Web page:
Dear Dr. Irene,
My spouse is emotionally unavailable. Because of it, it feels like
abuse. It is abuse! Emotional abuse...
All the components of emotional abuse are there....deceit,
withholding, denial, discounting, disregard, invalidation, etc.
Recently, my spouse got tired of doing the monthly budget. Budget?
There wasn't any, and our finances are a mess. So I took it over and
we're now following a strict budget. It's caused me much anxiety, and
I share this with him, especially since he lost $115,000 on the stock
market and we're retired. I can appreciate your
anxiety. But, keep in mind that just about everybody lost money in the
market recently. Investors understand that it will come back in time.
Last week he wanted to order some posters from his favorite
football team. Imagine my surprise knowing he knows as well as I that
we're on this strict budget and don't have extra money to buy these
things. I thought he was playing a power game on me, sort of testing
how strong I could stand up to him and say "no."
As it turns out, it was his way of telling me he doesn't like our
strict budget and by purchasing something frivolous he was showing me
that he isn't concerned about having a few bills.
I'm not surprised. He's angry and his expression
is passive-aggressive. Only after arguing, loud and messy, did
he verbalize any of this. I told him that when he doesn't tell me what
he thinks or feels, I am left to guess. Then if I guess wrong, I am
blamed. He probably feels he has no power, so he
acts out. Yuk!
He could have prevented this arguing if he'd told me right out, in
the beginning, that he felt my budget was too tight and that he didn't
like it, giving us an opportunity to work toward something both of us
could live with. Easy for most people. He may
not have the skills to tell you, he may not recognize that he has a
problem with the budget you proposed, he may think he doesn't stand a
chance arguing with you, he may not want to make waves, he may be so
angry with you, he's looking for ways to retaliate. I know you're
likely to say, "Yes, that last one is it!" But be careful! Your own
anger at him may be in your way... (That's a common occurrence for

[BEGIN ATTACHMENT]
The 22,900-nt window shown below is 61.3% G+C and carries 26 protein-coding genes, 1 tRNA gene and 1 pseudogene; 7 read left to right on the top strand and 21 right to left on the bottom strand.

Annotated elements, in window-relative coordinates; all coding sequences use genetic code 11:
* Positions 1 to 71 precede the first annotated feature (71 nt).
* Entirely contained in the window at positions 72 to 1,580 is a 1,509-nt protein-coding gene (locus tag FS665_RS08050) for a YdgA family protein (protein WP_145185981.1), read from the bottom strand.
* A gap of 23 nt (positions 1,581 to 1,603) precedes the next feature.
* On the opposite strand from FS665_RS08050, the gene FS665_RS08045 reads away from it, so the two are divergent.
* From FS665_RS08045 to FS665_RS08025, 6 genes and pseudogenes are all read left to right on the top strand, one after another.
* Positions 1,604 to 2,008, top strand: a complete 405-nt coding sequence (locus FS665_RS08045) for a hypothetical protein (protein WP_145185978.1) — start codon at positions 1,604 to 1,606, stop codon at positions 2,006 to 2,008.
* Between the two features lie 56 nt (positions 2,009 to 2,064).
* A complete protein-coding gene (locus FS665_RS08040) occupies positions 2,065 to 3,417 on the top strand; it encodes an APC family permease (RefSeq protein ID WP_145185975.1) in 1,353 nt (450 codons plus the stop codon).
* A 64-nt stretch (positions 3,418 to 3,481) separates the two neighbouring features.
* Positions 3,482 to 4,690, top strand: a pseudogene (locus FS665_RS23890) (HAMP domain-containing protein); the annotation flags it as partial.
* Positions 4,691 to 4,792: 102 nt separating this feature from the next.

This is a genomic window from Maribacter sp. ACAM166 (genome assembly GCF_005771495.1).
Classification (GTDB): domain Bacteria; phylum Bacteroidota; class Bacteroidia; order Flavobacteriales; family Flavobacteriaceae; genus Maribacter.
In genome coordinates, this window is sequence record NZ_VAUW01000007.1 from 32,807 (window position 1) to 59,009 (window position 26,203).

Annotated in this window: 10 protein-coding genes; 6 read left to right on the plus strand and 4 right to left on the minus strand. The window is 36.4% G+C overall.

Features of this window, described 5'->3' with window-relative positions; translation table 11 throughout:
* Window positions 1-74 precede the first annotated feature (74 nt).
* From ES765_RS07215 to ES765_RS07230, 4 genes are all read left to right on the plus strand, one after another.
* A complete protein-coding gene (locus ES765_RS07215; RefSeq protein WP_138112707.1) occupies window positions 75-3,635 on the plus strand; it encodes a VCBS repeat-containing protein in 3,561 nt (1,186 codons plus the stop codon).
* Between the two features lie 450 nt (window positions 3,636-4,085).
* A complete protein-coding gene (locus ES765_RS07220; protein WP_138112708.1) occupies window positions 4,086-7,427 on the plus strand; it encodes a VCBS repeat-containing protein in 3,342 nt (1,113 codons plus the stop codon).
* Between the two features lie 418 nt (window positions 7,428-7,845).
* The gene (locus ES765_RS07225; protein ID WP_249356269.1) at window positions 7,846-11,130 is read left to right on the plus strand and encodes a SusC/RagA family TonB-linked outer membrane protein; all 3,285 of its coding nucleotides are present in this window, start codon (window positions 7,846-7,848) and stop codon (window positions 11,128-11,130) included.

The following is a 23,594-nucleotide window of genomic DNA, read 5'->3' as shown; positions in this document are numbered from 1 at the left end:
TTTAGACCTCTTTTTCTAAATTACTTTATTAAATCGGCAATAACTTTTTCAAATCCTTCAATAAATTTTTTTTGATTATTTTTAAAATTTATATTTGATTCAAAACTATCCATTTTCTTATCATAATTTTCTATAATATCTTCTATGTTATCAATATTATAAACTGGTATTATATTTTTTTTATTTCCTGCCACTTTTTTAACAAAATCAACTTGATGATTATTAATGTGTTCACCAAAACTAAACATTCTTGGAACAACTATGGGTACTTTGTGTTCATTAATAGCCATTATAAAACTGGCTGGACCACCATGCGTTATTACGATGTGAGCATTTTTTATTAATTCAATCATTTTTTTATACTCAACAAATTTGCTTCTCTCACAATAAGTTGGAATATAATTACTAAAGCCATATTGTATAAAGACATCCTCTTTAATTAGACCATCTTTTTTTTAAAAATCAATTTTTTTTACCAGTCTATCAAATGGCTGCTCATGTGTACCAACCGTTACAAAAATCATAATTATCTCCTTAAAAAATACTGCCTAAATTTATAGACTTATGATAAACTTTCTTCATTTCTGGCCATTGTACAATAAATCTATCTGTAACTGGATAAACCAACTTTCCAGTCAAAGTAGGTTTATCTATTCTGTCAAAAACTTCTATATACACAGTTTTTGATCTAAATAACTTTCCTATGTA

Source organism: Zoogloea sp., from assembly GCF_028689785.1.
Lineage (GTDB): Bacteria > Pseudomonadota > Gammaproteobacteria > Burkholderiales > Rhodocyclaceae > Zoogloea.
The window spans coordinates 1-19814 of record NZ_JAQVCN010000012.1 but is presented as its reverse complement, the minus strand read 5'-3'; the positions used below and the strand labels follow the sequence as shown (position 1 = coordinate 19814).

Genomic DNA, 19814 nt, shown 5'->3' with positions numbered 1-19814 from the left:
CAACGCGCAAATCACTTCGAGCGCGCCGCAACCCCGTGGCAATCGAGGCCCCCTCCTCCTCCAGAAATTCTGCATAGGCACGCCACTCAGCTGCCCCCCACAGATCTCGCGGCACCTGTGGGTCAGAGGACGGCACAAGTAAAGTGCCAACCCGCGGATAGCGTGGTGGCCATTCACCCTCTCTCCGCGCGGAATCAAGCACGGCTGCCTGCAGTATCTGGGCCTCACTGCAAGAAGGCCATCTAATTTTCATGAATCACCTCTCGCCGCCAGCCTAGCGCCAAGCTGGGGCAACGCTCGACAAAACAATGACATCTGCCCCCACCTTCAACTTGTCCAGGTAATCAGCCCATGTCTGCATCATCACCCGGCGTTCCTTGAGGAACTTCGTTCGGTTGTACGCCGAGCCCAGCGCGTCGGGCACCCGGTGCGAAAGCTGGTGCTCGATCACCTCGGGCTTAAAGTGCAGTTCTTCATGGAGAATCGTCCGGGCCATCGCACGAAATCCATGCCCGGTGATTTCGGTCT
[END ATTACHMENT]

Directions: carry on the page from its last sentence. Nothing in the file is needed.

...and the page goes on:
victims of abuse, and for good reason!)
This game playing all in an effort to protect himself from having
to be vulnerable and place his thoughts and feelings on the table, is
very destructive. Yes. While you are certainly
"right," you do not have the right to insist that he place his
thoughts and feelings on the table. It simply doesn't work. The more
you insist, the more he is likely to dig his heels in or retaliate
passive-aggressively, as you describe. His behavior has caused
me to see him as an enemy and I do not trust him.
Who can blame you? But, knowing that your
reaction is "normal" so to speak won't help clear up the problem. You
two have a control battle raging - and you are both furious!
This man is so emotionally closed it's like living with a robot.
Is he emotionally closed, or is he emotionally
closed to you? He's clearly "wrong" in behaving in ways that
shut you out and hurt you, but, have you asked why he's so
angry? Yes, this is his issue... Yes, he probably had some
conflict with mom, etc... But, whatever is going on inside him, you
are participating in the drama.
Consequently, I am living in an empty relationship. Honest to God,
I swear to you, he does not ever, under any circumstances say, "Ouch."
I used to believe he was a superb human being until I realized that no
human is this divine. Hmmm... You used to admire
him, and then you stopped... Why is his refusal to say "Ouch," which
was once seen as an asset now seen as a liability? Because you are
angry with him for other stuff? You are both so angry at each other,
you have polarized. Think: How does he experience you? Yes, you do the
right thing, but keep in mind there is no universal "right." For
example, people have very different tolerance limits for finances.
Yes, he should respect your stricter criteria. Ditto, you know him
like a book and should not be surprised he wants to spend frivolously.
Then I began learning about abuse, and though his agenda may
not be to hurt me, it feels the same Yes.,
which leads me to my question. Is there a correlation between
emotionally unavailable and emotional abuse?
Emotional unavailability is a form of emotional abuse. The
difference may be in the intent, though the resultant damage is the
same? Or is the intent the same? I'm not
comfortable answering this question; in my opinion, there are too many
individual variables and I am not aware of any research addressing
I would appreciate your opinion because I've searched everywhere
online and find very little discussed about emotionally unavailable,
and I'm sure there are many of us out in the world who live with this